Long time ago on British TV there was what I guess you might call a talent show titled Opportunity Knocks. Each week host Hughie Greene offered young hopeful singers, comedians, magicians, variety acts, you know the kinda thing, the opportunity to make it big.
Among those who did make it big were the likes of Mary Hopkins who sang “Those Were the Days” and was quickly signed to The Beatles record label Apple. There were quite a few others who are better known over here than over in the US.
And of the many people who did take part but never made it big, there was always some kind of novelty act—a bodybuilder who flexed his muscles and inflated hot water bottles with his mighty breath; impressionists whose speciality was imitating the sound of railway engines and planes taking-off; belly dancers; bird-handlers who pushed little budgerigars on rope swings then made them hop thru flaming hoops; and last but certainly not least, those hobbyists who made music out of everyday objects such as kettles, washboards, radiators, hoover attachments and alike.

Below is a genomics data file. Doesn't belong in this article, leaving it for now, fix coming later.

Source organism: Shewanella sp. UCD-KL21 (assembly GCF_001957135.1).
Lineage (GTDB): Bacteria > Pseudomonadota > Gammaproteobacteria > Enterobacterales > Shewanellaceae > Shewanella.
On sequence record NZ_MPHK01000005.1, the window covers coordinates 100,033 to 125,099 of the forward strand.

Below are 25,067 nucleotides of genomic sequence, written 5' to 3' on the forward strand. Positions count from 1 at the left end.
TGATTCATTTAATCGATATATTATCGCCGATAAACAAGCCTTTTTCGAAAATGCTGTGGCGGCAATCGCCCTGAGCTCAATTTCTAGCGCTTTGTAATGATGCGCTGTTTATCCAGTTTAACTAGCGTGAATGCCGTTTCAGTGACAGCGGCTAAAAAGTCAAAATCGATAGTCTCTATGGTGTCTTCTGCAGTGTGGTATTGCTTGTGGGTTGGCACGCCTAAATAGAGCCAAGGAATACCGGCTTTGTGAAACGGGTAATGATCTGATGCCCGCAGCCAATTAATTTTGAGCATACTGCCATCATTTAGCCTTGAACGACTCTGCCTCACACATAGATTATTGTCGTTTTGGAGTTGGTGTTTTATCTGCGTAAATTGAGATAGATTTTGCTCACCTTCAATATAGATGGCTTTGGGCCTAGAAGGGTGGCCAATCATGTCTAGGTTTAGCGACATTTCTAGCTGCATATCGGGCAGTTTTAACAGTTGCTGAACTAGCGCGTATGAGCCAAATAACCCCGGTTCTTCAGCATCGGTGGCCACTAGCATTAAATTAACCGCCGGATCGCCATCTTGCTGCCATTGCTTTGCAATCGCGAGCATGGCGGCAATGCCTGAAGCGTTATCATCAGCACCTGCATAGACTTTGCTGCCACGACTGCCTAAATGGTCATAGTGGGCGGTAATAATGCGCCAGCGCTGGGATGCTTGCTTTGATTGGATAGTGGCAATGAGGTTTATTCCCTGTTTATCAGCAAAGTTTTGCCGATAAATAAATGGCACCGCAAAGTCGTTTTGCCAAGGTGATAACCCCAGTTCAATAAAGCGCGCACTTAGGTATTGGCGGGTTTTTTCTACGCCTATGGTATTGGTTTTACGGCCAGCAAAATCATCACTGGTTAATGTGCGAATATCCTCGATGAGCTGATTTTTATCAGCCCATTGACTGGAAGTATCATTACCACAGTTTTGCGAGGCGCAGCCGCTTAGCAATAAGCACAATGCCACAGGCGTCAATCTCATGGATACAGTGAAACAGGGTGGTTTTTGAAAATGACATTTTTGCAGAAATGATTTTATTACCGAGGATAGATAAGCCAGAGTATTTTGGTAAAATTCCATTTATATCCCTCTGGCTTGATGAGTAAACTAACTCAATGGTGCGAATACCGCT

These freaks reminded me of Frank Zappa’s appearance on The Steve Allen Show in 1960, when the precocious young musician impressed with his ability to play a bicycle.
At the time, Zappa was earning a living playing cocktail lounges and writing a score for a film called The World’s Greatest Sinner. As he explained to Steve Allen during his appearance he had also written a “bicycle concerto.”
I suppose I have to ask, what kind of twenty-year old goes on national TV to promote himself as a player of the bicycle other than one who is utterly desperate for recognition? Not just any kind of recognition but one that highlights an interest in the avant garde, some serious musical intent and (you guessed it) a zany sense of humor.
That Zappa pulls off all three says much for his talent, ego, and ambition.
Then again, this whole thing is big nod to John Cage’s appearance on I’ve Got A Secret in 1960, when the famous composer played various household objects including a soda syphon, a watering can and a bath though was unable to turn on and off five different radios due to a union dispute—he banged on them instead.
Allen is game for a laugh and plays the bumbling avuncular host admirably—even if he does make far too many cringe-worthy jokes.
Zappa shows his host how to play the bike—using a saw, plucking the spokes and blowing in the handlebars—before presenting a little something he prepped earlier. It’s all jolly fun and it even sounds like some of the music Zappa would later record and release.
Have you checked out the Zappa doc’s Kickstarter page? Visit ‘Who the F*@% is Frank Zappa?’